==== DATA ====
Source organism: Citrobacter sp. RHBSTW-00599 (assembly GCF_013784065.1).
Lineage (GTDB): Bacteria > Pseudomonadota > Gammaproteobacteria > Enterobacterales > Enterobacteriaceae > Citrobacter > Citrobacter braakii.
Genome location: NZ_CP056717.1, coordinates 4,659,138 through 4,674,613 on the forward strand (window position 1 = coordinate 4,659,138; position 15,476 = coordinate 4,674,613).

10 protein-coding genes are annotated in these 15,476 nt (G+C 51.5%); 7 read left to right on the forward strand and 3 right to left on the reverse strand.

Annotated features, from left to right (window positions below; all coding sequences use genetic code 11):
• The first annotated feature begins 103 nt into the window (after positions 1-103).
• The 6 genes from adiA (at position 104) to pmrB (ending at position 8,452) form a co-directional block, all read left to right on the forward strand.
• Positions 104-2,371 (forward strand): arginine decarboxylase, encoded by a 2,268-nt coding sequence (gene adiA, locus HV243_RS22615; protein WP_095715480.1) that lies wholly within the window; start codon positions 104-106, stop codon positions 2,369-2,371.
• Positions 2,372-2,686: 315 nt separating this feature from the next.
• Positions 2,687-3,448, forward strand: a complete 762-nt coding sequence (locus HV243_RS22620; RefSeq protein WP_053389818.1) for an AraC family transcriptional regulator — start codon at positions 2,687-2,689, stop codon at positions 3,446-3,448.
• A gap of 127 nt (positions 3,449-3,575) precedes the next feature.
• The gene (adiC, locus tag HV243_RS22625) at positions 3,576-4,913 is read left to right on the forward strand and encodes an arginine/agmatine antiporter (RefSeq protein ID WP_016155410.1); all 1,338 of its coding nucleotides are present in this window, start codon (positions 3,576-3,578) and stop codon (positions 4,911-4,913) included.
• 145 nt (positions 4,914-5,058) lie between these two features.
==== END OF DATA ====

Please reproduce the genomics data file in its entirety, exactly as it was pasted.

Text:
Source organism: Citrobacter sp. RHBSTW-00599 (assembly GCF_013784065.1).
Lineage (GTDB): Bacteria > Pseudomonadota > Gammaproteobacteria > Enterobacterales > Enterobacteriaceae > Citrobacter > Citrobacter braakii.
Genome location: NZ_CP056717.1, coordinates 4,659,138 through 4,674,613 on the forward strand (window position 1 = coordinate 4,659,138; position 15,476 = coordinate 4,674,613).

10 protein-coding genes are annotated in these 15,476 nt (G+C 51.5%); 7 read left to right on the forward strand and 3 right to left on the reverse strand.

Annotated features, from left to right (window positions below; all coding sequences use genetic code 11):
• The first annotated feature begins 103 nt into the window (after positions 1-103).
• The 6 genes from adiA (at position 104) to pmrB (ending at position 8,452) form a co-directional block, all read left to right on the forward strand.
• Positions 104-2,371 (forward strand): arginine decarboxylase, encoded by a 2,268-nt coding sequence (gene adiA, locus HV243_RS22615; protein WP_095715480.1) that lies wholly within the window; start codon positions 104-106, stop codon positions 2,369-2,371.
• Positions 2,372-2,686: 315 nt separating this feature from the next.
• Positions 2,687-3,448, forward strand: a complete 762-nt coding sequence (locus HV243_RS22620; RefSeq protein WP_053389818.1) for an AraC family transcriptional regulator — start codon at positions 2,687-2,689, stop codon at positions 3,446-3,448.
• A gap of 127 nt (positions 3,449-3,575) precedes the next feature.
• The gene (adiC, locus tag HV243_RS22625) at positions 3,576-4,913 is read left to right on the forward strand and encodes an arginine/agmatine antiporter (RefSeq protein ID WP_016155410.1); all 1,338 of its coding nucleotides are present in this window, start codon (positions 3,576-3,578) and stop codon (positions 4,911-4,913) included.
• 145 nt (positions 4,914-5,058) lie between these two features.